Pedosphere 27(1): 76--85, 2017
ISSN 1002-0160/CN 32-1315/P
©2017 Soil Science Society of China
Published by Elsevier B.V. and Science Press
Soil respiration, microbial biomass and nutrient availability in soil after addition of residues with adjusted N and P concentrations
School of Agriculture, Food and Wine, The University of Adelaide, Adelaide 5005 (Australia)
      Microbial activity and nutrient release are known to be influenced by organic matter properties, but it is difficult to separate the effect of C/N ratio from that of C/P ratio because in most plant residues both ratios are either high or low. An incubation experiment was conducted to investigate the effects of reducing the C/N and C/P ratios of slowly decomposable plant residues (young eucalyptus leaves, mature wheat straw, and sawdust) to those of rapidly decomposable residues (young kikuyu shoots) on soil respiration, microbial biomass, and N and P availability. The C/N and C/P ratios of the former were adjusted to 15 and 89, respectively, by adding N as (NH4)2SO4, P as KH2PO4 or both and residues were added at 10 g C kg-1 to a silt loam. Soil respiration was measured over 21 d; microbial biomass C (MBC) and available N and P were measured on days 0, 7, and 21. Compared to the unamended soil, addition of kikuyu increased cumulative respiration 20-fold, MBC concentration 4 to 8-fold, and available P concentration up to 4-fold, whereas the increase in available N concentration was small and transient. Cumulative respiration and MBC concentration were low in the sawdust-amended soil and were not influenced by reducing the C/N and C/P ratios. Cumulative respiration with original wheat and eucalyptus was 30%--40% of that with kikuyu. Reducing the C/N ratio alone or both C/N and C/P ratios increased cumulative respiration and MBC concentration 2-fold compared to the original wheat and eucalyptus, whereas reducing the C/P ratio had little effect. Throughout the experiment, the available N concentration after addition of residues with reduced C/N ratio increased in the following order of eucalyptus < wheat < sawdust. By independently lowering the C/N and C/P ratios, microbial activity was more limited by C and N than P. However, lowering the C/N ratio of very slowly decomposable sawdust had no effect on soil respiration and MBC concentration, suggesting that other properties such as concentration of poorly decomposable C compounds limited decomposition.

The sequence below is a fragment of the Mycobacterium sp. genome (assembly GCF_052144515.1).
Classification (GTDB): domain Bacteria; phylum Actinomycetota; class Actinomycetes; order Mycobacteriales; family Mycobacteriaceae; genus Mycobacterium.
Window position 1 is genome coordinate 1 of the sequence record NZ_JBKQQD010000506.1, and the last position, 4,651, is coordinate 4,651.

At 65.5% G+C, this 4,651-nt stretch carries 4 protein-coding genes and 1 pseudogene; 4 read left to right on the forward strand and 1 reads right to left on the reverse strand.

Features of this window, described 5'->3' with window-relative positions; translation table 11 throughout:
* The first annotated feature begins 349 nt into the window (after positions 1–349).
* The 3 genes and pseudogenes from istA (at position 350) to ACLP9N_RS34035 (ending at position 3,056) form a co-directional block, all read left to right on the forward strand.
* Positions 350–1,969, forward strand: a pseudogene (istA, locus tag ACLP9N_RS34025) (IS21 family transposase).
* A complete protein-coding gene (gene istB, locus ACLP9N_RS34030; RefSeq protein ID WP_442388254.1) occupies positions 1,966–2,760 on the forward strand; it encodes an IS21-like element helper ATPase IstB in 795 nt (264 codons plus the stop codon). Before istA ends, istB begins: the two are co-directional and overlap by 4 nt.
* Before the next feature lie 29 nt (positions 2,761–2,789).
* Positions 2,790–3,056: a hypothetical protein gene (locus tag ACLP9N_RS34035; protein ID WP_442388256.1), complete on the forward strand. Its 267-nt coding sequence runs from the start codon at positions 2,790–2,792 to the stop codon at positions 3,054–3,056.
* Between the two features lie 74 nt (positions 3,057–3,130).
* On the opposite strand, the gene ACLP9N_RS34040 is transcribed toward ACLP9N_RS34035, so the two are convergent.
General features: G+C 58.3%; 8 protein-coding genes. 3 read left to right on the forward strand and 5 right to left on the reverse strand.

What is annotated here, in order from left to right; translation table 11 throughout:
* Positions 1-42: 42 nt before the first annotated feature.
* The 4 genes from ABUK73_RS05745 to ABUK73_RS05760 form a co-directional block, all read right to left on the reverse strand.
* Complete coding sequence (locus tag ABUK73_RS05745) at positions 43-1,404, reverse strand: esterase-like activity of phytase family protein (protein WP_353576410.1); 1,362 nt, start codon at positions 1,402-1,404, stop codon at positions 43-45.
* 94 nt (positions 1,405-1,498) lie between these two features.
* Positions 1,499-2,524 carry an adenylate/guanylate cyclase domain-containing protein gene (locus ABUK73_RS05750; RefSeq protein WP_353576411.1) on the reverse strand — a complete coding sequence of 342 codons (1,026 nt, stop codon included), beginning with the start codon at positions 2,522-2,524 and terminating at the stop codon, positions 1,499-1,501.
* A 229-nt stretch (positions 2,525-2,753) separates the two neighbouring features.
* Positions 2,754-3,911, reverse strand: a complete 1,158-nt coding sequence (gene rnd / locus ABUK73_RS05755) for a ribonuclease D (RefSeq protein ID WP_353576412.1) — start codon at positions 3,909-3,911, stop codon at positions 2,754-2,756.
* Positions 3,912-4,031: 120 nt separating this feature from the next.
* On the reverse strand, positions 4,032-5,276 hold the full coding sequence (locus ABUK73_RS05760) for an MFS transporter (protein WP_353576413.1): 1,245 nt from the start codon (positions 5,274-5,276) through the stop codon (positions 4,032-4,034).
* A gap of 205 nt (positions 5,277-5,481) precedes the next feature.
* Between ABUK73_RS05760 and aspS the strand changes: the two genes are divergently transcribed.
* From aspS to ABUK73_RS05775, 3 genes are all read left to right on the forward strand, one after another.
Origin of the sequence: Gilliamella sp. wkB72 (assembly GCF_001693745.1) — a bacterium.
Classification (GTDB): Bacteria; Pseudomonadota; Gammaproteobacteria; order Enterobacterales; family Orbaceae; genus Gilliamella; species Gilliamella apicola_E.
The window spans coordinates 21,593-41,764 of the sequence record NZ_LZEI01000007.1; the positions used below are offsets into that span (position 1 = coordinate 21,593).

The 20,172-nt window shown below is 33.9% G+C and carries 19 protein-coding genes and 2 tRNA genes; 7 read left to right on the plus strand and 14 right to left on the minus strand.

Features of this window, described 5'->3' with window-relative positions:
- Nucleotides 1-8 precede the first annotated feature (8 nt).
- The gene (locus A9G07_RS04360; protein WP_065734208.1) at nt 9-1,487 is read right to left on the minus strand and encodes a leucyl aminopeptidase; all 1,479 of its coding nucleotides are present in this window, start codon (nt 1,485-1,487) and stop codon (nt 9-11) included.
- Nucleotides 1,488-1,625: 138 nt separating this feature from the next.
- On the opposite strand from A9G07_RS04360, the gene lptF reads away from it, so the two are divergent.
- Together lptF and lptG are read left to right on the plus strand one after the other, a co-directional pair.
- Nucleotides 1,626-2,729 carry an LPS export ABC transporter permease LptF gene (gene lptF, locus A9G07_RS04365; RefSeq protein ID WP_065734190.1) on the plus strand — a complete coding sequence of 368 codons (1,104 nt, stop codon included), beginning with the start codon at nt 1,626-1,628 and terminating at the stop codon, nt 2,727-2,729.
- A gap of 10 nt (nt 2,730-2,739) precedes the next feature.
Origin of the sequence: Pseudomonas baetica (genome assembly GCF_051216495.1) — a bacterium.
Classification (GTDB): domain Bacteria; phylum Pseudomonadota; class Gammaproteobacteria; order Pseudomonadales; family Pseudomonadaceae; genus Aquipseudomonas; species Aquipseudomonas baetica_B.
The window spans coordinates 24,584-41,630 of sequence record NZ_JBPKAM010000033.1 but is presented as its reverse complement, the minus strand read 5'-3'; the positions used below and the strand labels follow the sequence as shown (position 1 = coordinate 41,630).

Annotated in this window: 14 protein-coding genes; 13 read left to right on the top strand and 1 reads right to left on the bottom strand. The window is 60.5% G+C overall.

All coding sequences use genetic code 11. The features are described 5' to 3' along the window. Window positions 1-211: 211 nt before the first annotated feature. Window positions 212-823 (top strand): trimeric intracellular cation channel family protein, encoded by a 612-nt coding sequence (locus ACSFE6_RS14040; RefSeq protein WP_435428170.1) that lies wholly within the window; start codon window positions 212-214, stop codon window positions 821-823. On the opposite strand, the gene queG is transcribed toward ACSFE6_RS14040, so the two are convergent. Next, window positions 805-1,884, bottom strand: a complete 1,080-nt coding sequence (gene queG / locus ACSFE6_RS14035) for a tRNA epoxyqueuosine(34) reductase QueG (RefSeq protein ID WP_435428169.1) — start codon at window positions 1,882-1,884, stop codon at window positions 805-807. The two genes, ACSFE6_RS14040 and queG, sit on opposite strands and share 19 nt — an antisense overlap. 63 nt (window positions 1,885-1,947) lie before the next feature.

Key Words:  C/N ratio, C/P ratio, microbial activity, nutrient immobilisation, nutrient mineralisation
Citation: Nguyen, T. T. and Marschner, P. 2017. Soil respiration, microbial biomass and nutrient availability in soil after addition of residues with adjusted N and P concentrations. Pedosphere. 27(1): 76-85.
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